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Edited by Peter Dauvergne
Chapter 20: Trade Liberalization and Global Environmental Governance: The Potential for Conflict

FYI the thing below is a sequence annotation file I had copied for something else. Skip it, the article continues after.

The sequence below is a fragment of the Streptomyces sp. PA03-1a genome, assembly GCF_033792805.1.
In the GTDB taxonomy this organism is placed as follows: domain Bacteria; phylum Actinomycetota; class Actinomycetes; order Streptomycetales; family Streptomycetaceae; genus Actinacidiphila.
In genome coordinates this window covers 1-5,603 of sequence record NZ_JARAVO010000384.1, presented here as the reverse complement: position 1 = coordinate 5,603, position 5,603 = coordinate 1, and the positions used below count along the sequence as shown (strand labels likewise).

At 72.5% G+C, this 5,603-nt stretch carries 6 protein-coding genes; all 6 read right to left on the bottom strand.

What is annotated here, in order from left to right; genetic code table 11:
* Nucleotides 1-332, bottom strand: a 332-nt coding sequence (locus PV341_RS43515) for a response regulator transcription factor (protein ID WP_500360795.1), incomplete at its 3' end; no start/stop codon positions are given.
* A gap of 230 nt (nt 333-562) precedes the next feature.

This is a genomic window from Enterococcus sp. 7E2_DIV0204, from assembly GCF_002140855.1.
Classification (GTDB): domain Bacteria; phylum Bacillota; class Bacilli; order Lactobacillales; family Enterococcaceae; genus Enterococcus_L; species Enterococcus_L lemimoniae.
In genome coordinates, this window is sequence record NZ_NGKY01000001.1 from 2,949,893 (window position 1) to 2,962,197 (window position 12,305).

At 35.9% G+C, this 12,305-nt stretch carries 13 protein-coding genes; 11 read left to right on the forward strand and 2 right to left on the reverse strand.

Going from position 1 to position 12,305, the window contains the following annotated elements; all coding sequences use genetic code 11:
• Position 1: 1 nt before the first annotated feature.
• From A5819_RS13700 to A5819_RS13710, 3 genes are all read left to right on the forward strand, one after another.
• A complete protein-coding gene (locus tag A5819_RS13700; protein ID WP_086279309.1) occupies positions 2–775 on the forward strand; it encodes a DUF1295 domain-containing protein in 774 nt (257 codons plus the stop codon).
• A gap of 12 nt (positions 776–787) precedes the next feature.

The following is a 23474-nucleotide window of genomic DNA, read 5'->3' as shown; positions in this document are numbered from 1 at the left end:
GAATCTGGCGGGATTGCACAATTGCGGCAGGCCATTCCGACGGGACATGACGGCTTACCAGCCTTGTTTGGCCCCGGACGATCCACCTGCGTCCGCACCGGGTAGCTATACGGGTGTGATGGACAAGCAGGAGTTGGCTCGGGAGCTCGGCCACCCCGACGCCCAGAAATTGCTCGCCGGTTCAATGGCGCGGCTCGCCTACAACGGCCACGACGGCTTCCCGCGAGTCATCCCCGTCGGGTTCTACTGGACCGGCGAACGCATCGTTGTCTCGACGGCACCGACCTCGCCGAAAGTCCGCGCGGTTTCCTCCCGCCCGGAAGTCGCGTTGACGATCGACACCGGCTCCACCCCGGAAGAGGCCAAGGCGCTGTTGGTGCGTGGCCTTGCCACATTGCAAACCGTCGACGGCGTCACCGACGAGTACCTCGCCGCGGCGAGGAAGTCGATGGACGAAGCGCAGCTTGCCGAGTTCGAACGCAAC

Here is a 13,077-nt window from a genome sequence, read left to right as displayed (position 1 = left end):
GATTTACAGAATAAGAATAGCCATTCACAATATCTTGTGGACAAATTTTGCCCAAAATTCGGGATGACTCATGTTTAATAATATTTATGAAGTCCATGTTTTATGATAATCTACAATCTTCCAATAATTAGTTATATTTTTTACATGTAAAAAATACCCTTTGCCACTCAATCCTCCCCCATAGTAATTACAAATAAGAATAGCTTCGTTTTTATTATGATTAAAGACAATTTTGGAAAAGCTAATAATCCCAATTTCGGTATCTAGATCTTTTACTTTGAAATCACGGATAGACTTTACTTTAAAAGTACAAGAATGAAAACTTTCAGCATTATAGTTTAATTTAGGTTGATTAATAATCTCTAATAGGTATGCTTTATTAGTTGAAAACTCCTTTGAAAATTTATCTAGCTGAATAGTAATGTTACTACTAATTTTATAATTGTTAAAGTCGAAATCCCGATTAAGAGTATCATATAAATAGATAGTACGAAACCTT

20 Trade liberalization and global environmental governance: the potential for conﬂict Kate O’Neill and William C.G. Burns This chapter assesses different arguments for the potential for conﬂict between the rules and treaties embodied in the General Agreement on Tariffs and Trade (GATT) and the World Trade Organization (WTO) and those embodied in multilateral environmental agreements (MEAs). Its analysis underscores the importance of research into the way global governance orders interact, an area understudied in international environmental politics to date.1 The advent of the WTO has added several new twists to long-running debates on the trade–environment conﬂict. Daniel Esty (2000) has recently argued that the WTO needs to address trade–environment linkages for reasons of both economic efﬁciency and political legitimacy. Ken Conca (2000: 494) argues more strongly: The WTO has proven to be profoundly anti-environmental, handing down environmentally damaging decisions whenever it has had the chance to do so. Fears of a race to a dirty bottom are proving prescient, and optimism that trade rules can be greened from within has waned appreciably. These fears have underscored recent transnational protest against the WTO and its sister organizations. Activists argue that, to date, the WTO’s dispute resolution panels have had a reasonably consistent record in striking down domestic environmental legislation that uses trade sanctions to ensure enforcement. They further contend that this could ultimately threaten MEAs that rely on similar trade sanctions to ensure their enforceability (Charnovitz, 2002). On the other hand, some analysts argue that...
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